Paul Morphy / Birthday June 22 / Annotation

by National Life Master Loal Davis

morphy

It was said that Morphy had the face of a young girl in her teens, but a friend of mine (Derrick Bartotto) recently said, “Paul Morphy was “The Man”.  He makes it look so simple.   Phillip Sergent said in his book “Morphy’s Games Of Chess” (a must read/get by the way) that the following game is of a style that Morphy seldom allowed himself to be drawn into.  I think what this means is that Sergent himself would prefer sweeping/smashing tactics from the get-go.  This game is not in the swashbuckling style that you may be used to seeing from Morphy, but in my opinion it is one of his best; it was also played towards the conclusion of Morphy’s European tour just before returning to the U.S.  It was therefore played when Paul had been honed and perfected in the crucible of grandmaster battles; his game was at its peak.

For biographical details see the link –  https://en.wikipedia.org/wiki/Paul_Morphy

 

Augustus Mongrediend versus Paul Morphy – Paris Match 1859

Game 3 / Dutch Defense

1. d4 e6

An interesting sidestep of the Staunton Gambit 1. d4 f5 2. e4 which is rather surprising; the gambit was in its infancy and I’m sure Morphy would have had little or no problem confronting it. However if you “dread” this gambit line, the text is one way of avoiding it, if you want to “risk” the possibility of entering a French. From what I can determine, Morphy played the Dutch five times in his lifetime, and against very strong opposition.  With this line-up he notched four wins and a single draw. This game is the only game where he played this first move; in the others it was f5 right out of the gate.

2. c4 f5 3. f4 Nf6 4. a3 a5 5. Nc3 b6 6. Nf3 Bb7 7. e3 Be7 8. Be2 O-O 9. O-O h6 10. b3 d6 11. Bb2 Nbd7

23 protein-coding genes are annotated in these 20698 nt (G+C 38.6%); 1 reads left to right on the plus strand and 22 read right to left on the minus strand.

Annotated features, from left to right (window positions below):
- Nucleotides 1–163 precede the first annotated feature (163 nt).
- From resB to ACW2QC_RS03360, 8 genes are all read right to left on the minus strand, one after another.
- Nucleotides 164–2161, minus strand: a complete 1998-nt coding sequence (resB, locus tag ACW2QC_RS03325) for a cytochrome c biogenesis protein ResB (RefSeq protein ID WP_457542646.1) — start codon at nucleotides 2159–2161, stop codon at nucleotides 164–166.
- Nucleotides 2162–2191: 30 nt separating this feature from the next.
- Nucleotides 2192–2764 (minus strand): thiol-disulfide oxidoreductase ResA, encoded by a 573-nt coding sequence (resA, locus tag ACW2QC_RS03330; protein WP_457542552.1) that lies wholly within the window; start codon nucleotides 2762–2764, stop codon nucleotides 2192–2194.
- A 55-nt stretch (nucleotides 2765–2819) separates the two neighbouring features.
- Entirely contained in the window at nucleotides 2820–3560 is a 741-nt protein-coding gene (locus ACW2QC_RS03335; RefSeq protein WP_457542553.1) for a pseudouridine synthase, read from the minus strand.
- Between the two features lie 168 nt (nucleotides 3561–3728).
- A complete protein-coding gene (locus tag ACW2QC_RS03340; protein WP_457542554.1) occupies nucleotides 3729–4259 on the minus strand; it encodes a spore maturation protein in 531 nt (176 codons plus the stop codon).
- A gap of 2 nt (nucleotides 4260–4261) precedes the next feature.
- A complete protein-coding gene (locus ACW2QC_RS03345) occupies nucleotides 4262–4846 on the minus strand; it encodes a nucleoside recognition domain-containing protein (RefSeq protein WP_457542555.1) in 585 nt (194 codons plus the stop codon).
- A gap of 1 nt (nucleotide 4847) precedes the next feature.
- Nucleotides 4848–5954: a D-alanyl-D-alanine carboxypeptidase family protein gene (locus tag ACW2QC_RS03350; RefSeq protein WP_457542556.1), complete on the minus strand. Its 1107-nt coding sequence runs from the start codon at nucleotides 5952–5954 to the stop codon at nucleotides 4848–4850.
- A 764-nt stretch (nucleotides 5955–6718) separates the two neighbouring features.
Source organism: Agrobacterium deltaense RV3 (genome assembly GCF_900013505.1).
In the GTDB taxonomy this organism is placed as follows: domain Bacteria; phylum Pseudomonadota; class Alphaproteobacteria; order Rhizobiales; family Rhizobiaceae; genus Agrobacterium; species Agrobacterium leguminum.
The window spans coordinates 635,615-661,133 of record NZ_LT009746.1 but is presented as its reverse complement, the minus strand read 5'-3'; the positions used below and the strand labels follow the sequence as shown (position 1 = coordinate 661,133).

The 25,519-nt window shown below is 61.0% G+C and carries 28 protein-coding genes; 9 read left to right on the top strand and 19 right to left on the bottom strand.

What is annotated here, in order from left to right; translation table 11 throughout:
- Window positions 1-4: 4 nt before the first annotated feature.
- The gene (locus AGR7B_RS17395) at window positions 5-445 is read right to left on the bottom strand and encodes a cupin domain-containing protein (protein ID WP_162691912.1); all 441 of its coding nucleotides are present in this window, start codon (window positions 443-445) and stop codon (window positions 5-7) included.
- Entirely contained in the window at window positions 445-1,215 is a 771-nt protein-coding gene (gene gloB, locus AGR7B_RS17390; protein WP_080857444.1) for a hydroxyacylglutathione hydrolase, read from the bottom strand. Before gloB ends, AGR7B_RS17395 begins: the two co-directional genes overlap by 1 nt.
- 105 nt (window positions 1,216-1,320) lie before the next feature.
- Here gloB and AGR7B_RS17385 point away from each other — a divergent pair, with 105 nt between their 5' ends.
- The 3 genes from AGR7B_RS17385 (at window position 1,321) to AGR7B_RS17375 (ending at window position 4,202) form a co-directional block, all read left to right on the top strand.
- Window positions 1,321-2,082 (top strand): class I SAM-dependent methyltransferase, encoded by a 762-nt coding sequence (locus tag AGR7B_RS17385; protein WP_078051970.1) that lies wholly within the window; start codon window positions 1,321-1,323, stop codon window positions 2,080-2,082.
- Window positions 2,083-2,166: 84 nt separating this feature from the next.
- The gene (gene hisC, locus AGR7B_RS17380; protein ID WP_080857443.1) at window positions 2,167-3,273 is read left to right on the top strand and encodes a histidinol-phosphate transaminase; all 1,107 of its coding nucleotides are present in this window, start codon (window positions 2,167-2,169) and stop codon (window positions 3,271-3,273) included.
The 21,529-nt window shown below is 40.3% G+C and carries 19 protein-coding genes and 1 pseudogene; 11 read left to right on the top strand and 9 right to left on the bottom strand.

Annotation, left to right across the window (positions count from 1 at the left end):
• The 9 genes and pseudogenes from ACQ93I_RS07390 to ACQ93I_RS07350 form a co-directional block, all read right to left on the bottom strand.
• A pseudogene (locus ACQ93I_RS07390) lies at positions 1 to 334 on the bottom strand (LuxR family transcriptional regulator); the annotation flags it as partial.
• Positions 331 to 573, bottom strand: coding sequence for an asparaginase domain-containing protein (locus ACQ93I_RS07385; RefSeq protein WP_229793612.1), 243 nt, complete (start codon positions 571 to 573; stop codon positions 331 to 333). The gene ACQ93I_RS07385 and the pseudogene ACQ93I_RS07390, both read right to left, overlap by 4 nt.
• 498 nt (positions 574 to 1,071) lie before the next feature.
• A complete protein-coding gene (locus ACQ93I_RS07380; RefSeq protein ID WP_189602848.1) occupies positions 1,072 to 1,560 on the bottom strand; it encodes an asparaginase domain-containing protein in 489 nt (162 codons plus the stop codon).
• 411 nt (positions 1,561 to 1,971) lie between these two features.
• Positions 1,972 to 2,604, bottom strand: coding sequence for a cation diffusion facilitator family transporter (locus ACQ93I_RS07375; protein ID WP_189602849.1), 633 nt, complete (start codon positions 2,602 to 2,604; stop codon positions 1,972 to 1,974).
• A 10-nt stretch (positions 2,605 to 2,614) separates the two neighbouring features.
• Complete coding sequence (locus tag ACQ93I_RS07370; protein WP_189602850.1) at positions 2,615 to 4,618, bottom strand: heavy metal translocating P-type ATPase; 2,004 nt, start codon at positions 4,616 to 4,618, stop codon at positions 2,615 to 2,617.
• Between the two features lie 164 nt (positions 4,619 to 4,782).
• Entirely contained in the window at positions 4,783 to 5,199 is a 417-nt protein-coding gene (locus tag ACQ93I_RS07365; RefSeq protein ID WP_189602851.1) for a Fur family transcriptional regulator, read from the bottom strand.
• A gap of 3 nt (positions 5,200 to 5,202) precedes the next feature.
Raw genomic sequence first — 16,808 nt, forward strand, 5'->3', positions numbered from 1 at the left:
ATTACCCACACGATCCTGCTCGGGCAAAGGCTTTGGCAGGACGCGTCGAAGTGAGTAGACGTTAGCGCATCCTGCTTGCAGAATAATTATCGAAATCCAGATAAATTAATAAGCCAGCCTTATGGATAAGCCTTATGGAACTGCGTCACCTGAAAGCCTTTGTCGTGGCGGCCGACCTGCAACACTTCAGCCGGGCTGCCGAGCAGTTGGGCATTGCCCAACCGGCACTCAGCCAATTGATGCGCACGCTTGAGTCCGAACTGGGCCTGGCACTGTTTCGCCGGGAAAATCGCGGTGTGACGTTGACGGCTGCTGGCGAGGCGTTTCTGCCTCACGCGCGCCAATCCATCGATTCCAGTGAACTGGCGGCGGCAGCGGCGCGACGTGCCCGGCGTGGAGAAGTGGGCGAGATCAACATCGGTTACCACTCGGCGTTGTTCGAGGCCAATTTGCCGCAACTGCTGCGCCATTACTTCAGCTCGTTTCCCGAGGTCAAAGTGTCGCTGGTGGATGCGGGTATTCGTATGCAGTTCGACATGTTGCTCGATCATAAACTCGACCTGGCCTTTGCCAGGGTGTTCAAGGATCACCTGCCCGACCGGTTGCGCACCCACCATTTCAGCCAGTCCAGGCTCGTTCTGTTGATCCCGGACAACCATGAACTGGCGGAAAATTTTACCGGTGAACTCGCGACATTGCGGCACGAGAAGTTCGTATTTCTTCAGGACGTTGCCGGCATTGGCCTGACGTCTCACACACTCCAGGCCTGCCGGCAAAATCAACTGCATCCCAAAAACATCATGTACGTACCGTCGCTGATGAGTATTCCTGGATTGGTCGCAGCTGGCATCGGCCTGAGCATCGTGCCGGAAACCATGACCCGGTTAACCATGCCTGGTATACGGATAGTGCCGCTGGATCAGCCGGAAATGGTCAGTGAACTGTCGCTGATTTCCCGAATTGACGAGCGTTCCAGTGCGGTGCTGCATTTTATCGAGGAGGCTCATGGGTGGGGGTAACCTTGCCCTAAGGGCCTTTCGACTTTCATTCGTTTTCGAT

board1

Very nice square control; Black has e4 and takes e5 away from White.

12. Rc1 Kh7 13. Bd3 g6 14. h3 Qe8 15. Qe1 Ne4

White will not get in the liberating e4 move.

16. Bxe4 fxe4 17. Nd2 Nf6 18. Kh2 Qd7 19. Rg1 d5

A very nice hybrid of the Classical and Stonewall Dutch.

20. Rc2 g5

Black is solid but wants, should White capture, an open f file, open ‘h’ file, and an open dark diagonal to the King.

21. Nf1 gxf4 22. exf4 Bd6 23. g3

This probing/sofening-up process has weakened the White squares around Mongredien’s King. Black begins to invade there as well 

c6

but first he secures the center and keeps a Knight out of b5. This last move completes the Stonewall formation. However don’t forget that the light squared Bishop can enter the game via a6, c8, or still on the long diagonal.

24. Ne3 Rg8 25. Rcg2 Raf8 26. Ne2 Bc8

board2

Probing h3, but notice the superb harmony of getting the Rooks into the game before this Bishop might cut off a Rook.

27. g4 

Bolsters the White squares, but weakens the Black.

Qc7

So Morphy goes back to needling dark squares; superb positional play here.

28. Rf2 Ne8 29. Qf1 Rf7 30. Kh1 Rgf8 31. Ng2 Ba6

Yet another target; this Bishop is a monster. Just watch it as the game continues.

32. Qc1 Qe7 33. Ng3 Ng7 34. Re1 c5

The fluid wall is expanding.

35. Ne2 Bb7

Back to the death grip. Take a look at White’s King in relationship to this Bishop.

36. cxd5 exd5 37. f5 Ne6 38. Ngf4 Nxf4 39. Nxf4 Rc8 40. Qe3 cxd4 41. Bxd4 Bxa3 42. Bxb6 Bb4 43. Rd1 Rc3 44. Qd4 Qh4 45. Rg1 Rg7

There’s nothing wrong with grabbing the b Pawn, but I don’t think Paul is interested in Pawns.

46. Qe5 Re7 47. Qd4 Bd6 ! !

board3

Very nice; the Knight is the defender of h3.

48. Qxc3

The taking of this Rook, defending h3 has been well taken into account.

d4 !

board4

Oh – Oh – Here comes the death knell on the long diagonal.

49. Qxd4

(49. Qg3 Qxg3 50. Rxg3 e3+ 51. Rff3 (51. Kg1 exf2+ 52. Kxf2 Bxf4) 51… Bxf4)

49… Bxf4 50. Kg2 e3+

A stunning masterpiece; one of Morphy’s best games.

(50… e3+ 51. Rf3 Qf2+ 52. Kh1 Qh2#)

0-1

 

 

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One Comment

  1. [Event “Paris m1”][Site “Paris”][Date “1859.??.??”][Round “3”][White “Mongredien, Augustus”][Black “Morphy, Paul”][Result “0-1”][ECO “A84”][PlyCount “100”][EventDate “1859.02.??”][EventRounds “8”][EventCountry “FRA”][Source “ChessBase”][SourceDate “2001.11.25”]1. d4 e6 2. c4 f5 3. f4 Nf6 4. a3 a5 5. Nc3 b6 6. Nf3 Bb7 7. e3 Be7 8. Be2 O-O 9. O-O h6 10. b3 d6 11. Bb2 Nbd7 12. Rc1 Kh7 13. Bd3 g6 14. h3 Qe8 15. Qe1 Ne4 16. Bxe4 fxe4 17. Nd2 Nf6 18. Kh2 Qd7 19. Rg1 d5 20. Rc2 g5 21. Nf1 gxf4 22. exf4 Bd6 23. g3 c6 24. Ne3 Rg8 25. Rcg2 Raf8 26. Ne2 Bc8 27. g4 Qc7 28. Rf2 Ne8 29. Qf1 Rf7 30. Kh1 Rgf8 31. Ng2 Ba6 32. Qc1 Qe7 33. Ng3 Ng7 34. Re1 c5 35. Ne2 Bb7 36. cxd5 exd5 37. f5 Ne6 38. Ngf4 Nxf4 39. Nxf4 Rc8 40. Qe3 cxd4 41. Bxd4 Bxa3 42. Bxb6 Bb4 43. Rd1 Rc3 44. Qd4 Qh4 45. Rg1 Rg7 46. Qe5 Re7 47. Qd4 Bd6 48. Qxc3 d4 49. Qxd4 Bxf4 50. Kg2 e3+ 0-1

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